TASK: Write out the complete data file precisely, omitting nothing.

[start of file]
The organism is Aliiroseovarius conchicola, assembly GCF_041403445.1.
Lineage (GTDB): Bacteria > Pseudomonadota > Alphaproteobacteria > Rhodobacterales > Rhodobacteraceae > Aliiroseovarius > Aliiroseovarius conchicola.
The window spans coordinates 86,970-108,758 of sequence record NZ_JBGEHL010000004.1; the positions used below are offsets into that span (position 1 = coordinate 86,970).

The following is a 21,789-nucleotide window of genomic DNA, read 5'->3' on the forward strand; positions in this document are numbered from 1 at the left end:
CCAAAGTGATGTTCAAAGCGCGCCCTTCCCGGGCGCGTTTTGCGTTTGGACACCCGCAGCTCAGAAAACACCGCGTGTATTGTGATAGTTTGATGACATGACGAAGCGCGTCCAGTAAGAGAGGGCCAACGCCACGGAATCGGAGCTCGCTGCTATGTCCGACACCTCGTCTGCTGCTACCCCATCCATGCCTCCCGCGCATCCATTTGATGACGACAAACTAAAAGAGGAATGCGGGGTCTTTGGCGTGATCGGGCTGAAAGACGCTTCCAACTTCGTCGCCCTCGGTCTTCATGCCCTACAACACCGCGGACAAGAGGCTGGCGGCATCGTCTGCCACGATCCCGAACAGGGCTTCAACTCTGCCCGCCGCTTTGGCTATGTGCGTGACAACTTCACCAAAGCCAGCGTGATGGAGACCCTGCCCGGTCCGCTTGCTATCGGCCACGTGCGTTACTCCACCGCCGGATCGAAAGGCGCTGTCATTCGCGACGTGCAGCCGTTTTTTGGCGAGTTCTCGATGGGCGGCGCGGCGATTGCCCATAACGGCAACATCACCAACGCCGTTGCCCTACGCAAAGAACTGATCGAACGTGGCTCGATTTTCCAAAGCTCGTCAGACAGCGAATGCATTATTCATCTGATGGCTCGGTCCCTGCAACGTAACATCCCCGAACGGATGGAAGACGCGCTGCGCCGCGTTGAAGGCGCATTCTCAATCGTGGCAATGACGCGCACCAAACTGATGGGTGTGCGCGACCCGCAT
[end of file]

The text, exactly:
The organism is Aliiroseovarius conchicola, assembly GCF_041403445.1.
Lineage (GTDB): Bacteria > Pseudomonadota > Alphaproteobacteria > Rhodobacterales > Rhodobacteraceae > Aliiroseovarius > Aliiroseovarius conchicola.
The window spans coordinates 86,970-108,758 of sequence record NZ_JBGEHL010000004.1; the positions used below are offsets into that span (position 1 = coordinate 86,970).

The following is a 21,789-nucleotide window of genomic DNA, read 5'->3' on the forward strand; positions in this document are numbered from 1 at the left end:
CCAAAGTGATGTTCAAAGCGCGCCCTTCCCGGGCGCGTTTTGCGTTTGGACACCCGCAGCTCAGAAAACACCGCGTGTATTGTGATAGTTTGATGACATGACGAAGCGCGTCCAGTAAGAGAGGGCCAACGCCACGGAATCGGAGCTCGCTGCTATGTCCGACACCTCGTCTGCTGCTACCCCATCCATGCCTCCCGCGCATCCATTTGATGACGACAAACTAAAAGAGGAATGCGGGGTCTTTGGCGTGATCGGGCTGAAAGACGCTTCCAACTTCGTCGCCCTCGGTCTTCATGCCCTACAACACCGCGGACAAGAGGCTGGCGGCATCGTCTGCCACGATCCCGAACAGGGCTTCAACTCTGCCCGCCGCTTTGGCTATGTGCGTGACAACTTCACCAAAGCCAGCGTGATGGAGACCCTGCCCGGTCCGCTTGCTATCGGCCACGTGCGTTACTCCACCGCCGGATCGAAAGGCGCTGTCATTCGCGACGTGCAGCCGTTTTTTGGCGAGTTCTCGATGGGCGGCGCGGCGATTGCCCATAACGGCAACATCACCAACGCCGTTGCCCTACGCAAAGAACTGATCGAACGTGGCTCGATTTTCCAAAGCTCGTCAGACAGCGAATGCATTATTCATCTGATGGCTCGGTCCCTGCAACGTAACATCCCCGAACGGATGGAAGACGCGCTGCGCCGCGTTGAAGGCGCATTCTCAATCGTGGCAATGACGCGCACCAAACTGATGGGTGTGCGCGACCCGCAT